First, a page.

We’ll remember 2021 as the year the rich countries rolled out their vaccination programmes, which should have zero overlap with my reading and writing, except that when I got my flu jab at my local pharmacy, I also managed to sell a book. So far, so serendipitous, but this post is about how I measured up against the goals I set at the beginning of this year.
As usual, I achieved my goal of reading 100 books. But this year, as last year, I’m way down on my 2019 tally of 142, which was also the last time I met my targets for both translations and authors of colour. Do you care? I doubt it! I also didn’t quite meet my aim to reread at least one novel a month, but I came quite close. Click on the corresponding image if you have a strange desire to know more.
I published 57 posts on Annecdotal, which is pretty close to my target to reduce the time I commit to blogging with around five posts a month. Through the generosity of other bloggers and editors of online magazines, around two dozen articles and Q&As appeared with my name on them to support the publication of my third novel, Matilda Windsor Is Coming Home.
As planned, I invested more time in my newsletter this year with about six months of weekly emails (too much for some but appreciated by many, especially during the lockdown early in the year) leading up to the publication of Matilda Windsor Is Coming Home. I surpassed my goal to gain 100 new subscribers by 50%, but I’m conscious that engagement matters more than numbers of subscribers, so I’m not complacent.
The highlight of my reading and writing year was, of course, the publication of my third novel, Matilda Windsor Is Coming Home. I’m delighted by the support I’ve had and the multiple positive reviews. It was also a great honour for my novel to be selected as a Literary Sofa Summer Read and one of Left on the Shelf blog’s 12 books of the year. However, my aim of 50 Amazon reviews within a month of publication was so unrealistic it’s reached the realms of satire, but I’m satisfied I gave it my best shot.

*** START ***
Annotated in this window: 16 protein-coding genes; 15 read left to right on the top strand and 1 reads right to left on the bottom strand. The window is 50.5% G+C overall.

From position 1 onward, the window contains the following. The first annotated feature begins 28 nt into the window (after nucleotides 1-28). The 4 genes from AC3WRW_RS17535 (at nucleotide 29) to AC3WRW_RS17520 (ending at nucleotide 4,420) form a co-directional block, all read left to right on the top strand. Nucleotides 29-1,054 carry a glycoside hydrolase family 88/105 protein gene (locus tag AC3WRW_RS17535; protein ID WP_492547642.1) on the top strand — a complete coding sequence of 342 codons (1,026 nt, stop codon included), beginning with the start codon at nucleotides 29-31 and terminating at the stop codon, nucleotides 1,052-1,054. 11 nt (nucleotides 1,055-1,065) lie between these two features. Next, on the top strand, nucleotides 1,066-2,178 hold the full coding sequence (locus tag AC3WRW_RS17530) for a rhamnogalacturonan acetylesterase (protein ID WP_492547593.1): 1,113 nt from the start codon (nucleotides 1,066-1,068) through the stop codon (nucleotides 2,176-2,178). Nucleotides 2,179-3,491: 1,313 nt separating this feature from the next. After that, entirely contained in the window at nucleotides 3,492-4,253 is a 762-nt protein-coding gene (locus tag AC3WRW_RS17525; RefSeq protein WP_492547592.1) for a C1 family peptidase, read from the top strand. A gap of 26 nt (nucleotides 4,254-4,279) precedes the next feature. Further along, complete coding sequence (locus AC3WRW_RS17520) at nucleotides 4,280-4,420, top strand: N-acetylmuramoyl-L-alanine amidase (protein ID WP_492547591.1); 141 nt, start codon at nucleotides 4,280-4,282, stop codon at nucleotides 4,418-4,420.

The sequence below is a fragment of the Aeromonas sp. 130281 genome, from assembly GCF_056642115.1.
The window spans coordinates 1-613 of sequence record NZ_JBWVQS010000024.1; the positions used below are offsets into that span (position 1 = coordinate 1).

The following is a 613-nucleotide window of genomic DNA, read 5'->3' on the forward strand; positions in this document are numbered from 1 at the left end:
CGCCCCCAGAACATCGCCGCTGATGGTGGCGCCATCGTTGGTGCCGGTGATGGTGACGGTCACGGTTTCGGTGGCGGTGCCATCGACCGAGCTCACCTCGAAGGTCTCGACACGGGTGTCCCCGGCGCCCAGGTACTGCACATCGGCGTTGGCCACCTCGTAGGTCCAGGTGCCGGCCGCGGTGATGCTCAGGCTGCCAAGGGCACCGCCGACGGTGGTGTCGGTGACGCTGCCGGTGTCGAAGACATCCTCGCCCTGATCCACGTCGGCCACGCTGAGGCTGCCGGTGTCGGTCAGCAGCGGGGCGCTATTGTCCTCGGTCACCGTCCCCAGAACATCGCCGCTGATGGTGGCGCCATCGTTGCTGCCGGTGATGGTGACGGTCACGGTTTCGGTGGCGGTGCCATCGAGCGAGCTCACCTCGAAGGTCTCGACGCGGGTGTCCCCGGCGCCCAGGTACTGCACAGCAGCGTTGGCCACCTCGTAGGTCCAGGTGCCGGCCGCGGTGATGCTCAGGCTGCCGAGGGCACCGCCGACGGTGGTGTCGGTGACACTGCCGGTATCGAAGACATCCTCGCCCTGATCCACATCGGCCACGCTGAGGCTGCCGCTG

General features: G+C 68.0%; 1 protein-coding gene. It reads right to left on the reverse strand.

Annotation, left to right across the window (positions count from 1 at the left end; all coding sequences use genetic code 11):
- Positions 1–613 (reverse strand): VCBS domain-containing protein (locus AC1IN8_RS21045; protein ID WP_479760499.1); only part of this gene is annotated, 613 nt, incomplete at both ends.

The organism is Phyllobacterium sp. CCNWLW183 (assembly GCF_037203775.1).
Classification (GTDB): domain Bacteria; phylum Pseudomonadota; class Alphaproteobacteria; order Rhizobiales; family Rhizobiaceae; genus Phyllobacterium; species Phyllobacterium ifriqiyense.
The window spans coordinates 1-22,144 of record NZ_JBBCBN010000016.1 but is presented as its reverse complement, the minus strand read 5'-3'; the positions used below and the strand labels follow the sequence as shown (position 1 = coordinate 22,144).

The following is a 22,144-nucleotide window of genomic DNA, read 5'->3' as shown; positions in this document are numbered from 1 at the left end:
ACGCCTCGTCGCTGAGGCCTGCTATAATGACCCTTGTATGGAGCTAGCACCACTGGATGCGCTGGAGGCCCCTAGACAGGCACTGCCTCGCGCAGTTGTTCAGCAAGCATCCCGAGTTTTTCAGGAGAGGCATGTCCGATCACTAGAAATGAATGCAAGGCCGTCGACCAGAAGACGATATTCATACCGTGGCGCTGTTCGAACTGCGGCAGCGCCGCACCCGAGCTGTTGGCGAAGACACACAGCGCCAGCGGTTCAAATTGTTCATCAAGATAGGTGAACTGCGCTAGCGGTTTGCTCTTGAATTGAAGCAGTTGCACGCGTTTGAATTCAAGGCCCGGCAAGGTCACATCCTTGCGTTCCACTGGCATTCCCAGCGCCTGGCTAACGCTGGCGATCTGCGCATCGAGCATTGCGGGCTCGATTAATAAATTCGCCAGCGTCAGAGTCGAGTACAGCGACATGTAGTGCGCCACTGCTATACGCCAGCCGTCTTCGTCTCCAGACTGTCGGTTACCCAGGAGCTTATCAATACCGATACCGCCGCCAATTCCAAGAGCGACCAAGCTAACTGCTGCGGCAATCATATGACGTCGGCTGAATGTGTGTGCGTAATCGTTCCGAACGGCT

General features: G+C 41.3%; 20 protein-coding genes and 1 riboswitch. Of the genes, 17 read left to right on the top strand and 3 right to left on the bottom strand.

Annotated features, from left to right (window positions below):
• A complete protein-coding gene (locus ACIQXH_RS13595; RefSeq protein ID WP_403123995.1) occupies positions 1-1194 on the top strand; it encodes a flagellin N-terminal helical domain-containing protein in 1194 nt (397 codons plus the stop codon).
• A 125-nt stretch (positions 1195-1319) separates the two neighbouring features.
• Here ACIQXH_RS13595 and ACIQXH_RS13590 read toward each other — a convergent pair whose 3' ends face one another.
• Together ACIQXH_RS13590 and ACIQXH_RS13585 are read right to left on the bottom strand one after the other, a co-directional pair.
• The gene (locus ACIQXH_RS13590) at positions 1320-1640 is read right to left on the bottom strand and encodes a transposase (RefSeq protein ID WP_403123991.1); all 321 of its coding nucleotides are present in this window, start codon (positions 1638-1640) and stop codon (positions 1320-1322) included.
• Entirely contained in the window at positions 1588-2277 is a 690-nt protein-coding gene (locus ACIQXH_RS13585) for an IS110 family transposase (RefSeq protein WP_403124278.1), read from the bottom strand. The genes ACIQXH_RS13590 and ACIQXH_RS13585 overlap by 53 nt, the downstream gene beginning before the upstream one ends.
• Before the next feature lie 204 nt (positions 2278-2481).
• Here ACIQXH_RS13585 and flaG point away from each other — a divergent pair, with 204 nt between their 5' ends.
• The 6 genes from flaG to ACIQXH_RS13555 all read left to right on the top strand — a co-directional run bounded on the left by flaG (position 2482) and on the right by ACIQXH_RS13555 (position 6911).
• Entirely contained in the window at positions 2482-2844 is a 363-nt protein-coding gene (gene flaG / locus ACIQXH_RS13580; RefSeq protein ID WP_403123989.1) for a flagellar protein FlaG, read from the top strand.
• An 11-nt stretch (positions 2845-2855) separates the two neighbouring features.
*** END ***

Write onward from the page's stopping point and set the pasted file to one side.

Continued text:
I loved my online launch party, supported by readers from four continents (which I’d never get at a same-room event). Earlier in the year, through the magic of Zoom, it was great to do an international event with fellow author Mia Farlane focusing on our debut novels. I had an hour-long interview on the arts show on BBC Radio Cumbria, and have since guested on various podcasts and Internet shows.
Despite the pandemic, I was able to do a few book fairs and a live bookshop talk which was sold out – you don’t need to know that the venue was small.
I achieved my goal to finish and edit the novel formerly known as 100 Candles, my follow-up to Matilda Windsor. I got it to submission standard much more quickly than any of my other novels – I began it during the first lockdown in June 2020 – and I hope that’s an indication of me mastering the craft rather than becoming slipshod.
On the short fiction front, I composed 42 99-word stories but, despite getting three new short stories published, remain one shy of my goal to reach a century of (longer) short story publications in online and off-line magazines.
If you’ve followed my blog for a while, or if you’re here for the first time, thank you for your support. I really appreciate it. Perhaps you’ll come back next month when I share my reading and writing aspirations for 2022.
Did the year satisfy your plans and aspirations? Leave a comment and let me know.